The quantum states of the electron in hydrogen-like ions are characterized by the same four quantum numbers n, l, ml, and ms as in the hydrogen atom. The electron density distribution is preserved, but it increases by a factor of Z. The dimensions of the orbits are reduced correspondingly.

EFFECT OF EXTERNAL FIELDS ON THE ENERGY LEVELS OF THE HYDROGEN ATOM. In its external electric and magnetic fields, the atom, like an electrical system, acquires additional energy. An electric field polarizes the atom, it shifts the electron cloud relative to the nucleus, and a magnetic field orients in a specific manner the magnetic moment of the atom, which is associated with the motion of the electron around the nucleus (with orbital momentum M1) and with its spin. To the various states of the hydrogen atom with the same energy En in an external field there corresponds a different additional energy ∆E, and a degenerate energy level of En is split into a

Figure 3. Splitting of an energy level in an external magnetic field

number of sublevels (see Figure 3). Splitting in an electric field (the Stark effect) and splitting in a magnetic field (the Zeeman effect) for energy levels of the hydrogen atom are both proportional to field strength.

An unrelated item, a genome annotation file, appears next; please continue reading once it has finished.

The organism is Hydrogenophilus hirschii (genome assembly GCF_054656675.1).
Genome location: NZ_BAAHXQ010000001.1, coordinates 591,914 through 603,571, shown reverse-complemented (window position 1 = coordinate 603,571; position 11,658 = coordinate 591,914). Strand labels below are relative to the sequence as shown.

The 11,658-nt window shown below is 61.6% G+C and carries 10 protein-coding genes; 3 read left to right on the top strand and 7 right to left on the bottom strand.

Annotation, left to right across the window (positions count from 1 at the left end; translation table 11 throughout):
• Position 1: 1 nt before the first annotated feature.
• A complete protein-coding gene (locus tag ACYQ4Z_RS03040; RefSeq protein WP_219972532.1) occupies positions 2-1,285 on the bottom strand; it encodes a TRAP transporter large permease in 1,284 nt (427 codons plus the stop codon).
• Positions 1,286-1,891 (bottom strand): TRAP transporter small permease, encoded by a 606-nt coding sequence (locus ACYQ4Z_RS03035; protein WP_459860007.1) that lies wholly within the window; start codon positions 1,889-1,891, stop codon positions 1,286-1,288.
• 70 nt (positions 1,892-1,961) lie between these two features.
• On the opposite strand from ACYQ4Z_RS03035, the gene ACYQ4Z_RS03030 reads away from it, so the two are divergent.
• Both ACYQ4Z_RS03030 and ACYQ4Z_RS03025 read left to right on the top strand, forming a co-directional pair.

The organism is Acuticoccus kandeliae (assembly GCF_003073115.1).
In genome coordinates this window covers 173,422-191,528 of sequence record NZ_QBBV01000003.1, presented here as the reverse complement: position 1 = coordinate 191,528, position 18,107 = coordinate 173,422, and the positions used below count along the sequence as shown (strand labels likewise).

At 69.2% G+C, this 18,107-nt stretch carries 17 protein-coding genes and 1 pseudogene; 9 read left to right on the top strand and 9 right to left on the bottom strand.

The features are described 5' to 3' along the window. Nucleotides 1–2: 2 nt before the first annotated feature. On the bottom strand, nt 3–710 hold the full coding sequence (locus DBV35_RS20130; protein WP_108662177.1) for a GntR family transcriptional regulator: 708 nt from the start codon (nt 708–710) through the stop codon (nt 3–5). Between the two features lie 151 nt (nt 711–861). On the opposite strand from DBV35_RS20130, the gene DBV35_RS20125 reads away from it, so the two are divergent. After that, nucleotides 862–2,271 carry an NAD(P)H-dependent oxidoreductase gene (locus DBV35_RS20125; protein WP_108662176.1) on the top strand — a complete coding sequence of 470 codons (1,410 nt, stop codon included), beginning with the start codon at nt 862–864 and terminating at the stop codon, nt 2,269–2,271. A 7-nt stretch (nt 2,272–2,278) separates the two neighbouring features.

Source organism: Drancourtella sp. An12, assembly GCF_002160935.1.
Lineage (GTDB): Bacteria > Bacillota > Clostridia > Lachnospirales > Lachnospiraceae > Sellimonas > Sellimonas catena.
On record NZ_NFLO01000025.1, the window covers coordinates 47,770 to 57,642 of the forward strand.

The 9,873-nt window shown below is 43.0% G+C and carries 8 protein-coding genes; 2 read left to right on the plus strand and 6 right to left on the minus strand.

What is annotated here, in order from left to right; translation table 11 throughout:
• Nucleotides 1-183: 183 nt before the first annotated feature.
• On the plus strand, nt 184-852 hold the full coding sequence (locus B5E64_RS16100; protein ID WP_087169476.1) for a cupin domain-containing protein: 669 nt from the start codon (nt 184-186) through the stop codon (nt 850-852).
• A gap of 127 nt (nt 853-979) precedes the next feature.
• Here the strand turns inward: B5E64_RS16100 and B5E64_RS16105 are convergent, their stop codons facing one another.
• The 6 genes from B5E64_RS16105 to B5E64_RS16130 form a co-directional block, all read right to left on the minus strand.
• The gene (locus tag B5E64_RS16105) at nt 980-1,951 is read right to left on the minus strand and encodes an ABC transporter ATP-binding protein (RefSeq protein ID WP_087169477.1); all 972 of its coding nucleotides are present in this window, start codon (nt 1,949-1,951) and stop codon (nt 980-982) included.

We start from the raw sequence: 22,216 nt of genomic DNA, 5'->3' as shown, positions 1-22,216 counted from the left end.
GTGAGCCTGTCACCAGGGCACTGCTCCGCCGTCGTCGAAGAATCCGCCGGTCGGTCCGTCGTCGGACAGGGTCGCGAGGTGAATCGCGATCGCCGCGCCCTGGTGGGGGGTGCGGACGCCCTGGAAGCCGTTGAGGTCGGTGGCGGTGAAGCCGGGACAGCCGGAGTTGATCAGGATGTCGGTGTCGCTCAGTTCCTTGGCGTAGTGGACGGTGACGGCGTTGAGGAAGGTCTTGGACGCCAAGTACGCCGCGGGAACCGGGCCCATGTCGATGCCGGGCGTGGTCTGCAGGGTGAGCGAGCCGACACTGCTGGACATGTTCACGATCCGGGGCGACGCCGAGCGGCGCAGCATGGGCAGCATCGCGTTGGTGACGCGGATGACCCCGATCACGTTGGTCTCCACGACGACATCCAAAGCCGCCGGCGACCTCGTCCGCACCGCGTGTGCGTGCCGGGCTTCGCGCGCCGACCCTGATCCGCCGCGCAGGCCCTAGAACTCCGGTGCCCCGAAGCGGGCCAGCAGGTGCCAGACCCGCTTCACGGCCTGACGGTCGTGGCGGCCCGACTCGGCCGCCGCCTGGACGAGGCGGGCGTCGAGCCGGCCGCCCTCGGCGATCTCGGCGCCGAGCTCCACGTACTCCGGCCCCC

Small magnetic interactions within the atom also lead to energy-level splitting. For hydrogen atoms and hydrogenlike ions there is spin-orbital interaction, an interaction of the spin and orbital moments of the electron, which is not accounted for in the derivation of the basic formula (4); this causes the so-called fine structure of the energy levels—the splitting of excited levels En (for n > 1) into sublevels. The most accurate studies of the fine structure by the methods of radiospectroscopy have indicated the presence of a so-called level shift, which is explained in quantum electrodynamics.

A hyperfine structure, which is caused by very small magnetic interactions of the nuclear spin with the electron momenta, is observed for all the energy levels of the hydrogen atom. The level E1 is split into two sublevels with a distance between them of approximately 5 x 10−6 eV.

Electron shells of complex atoms. The theory of complex atoms (which contain two or more electrons) differs fundamentally from the theory of the hydrogen atom because in the complex atom there are identical particles— electrons—which interact. Mutual repulsion of electrons in a multielectron atom considerably reduces the strength of their bonds with the nucleus. For example, the separation energy of a single electron in a helium ion (He+) is equal to 54.4 eV; in the neutral helium atom, as a result of repulsion of the electrons, the separation energy of one of them is reduced to 24.6 eV. For the external electrons of the heavier atoms the reduction of bond strength as a result of repulsion by internal electrons is even more significant. An extremely important role in complex atoms is played by the properties of electrons as identical microparticles, which have spin s = ½ and for which Pauli’s exclusion principle holds true. According to this principle, there cannot be more than one electron in each quantum state in a system of electrons, which for a complex atom leads to the formation of electron shells which are filled by strictly fixed numbers of electrons.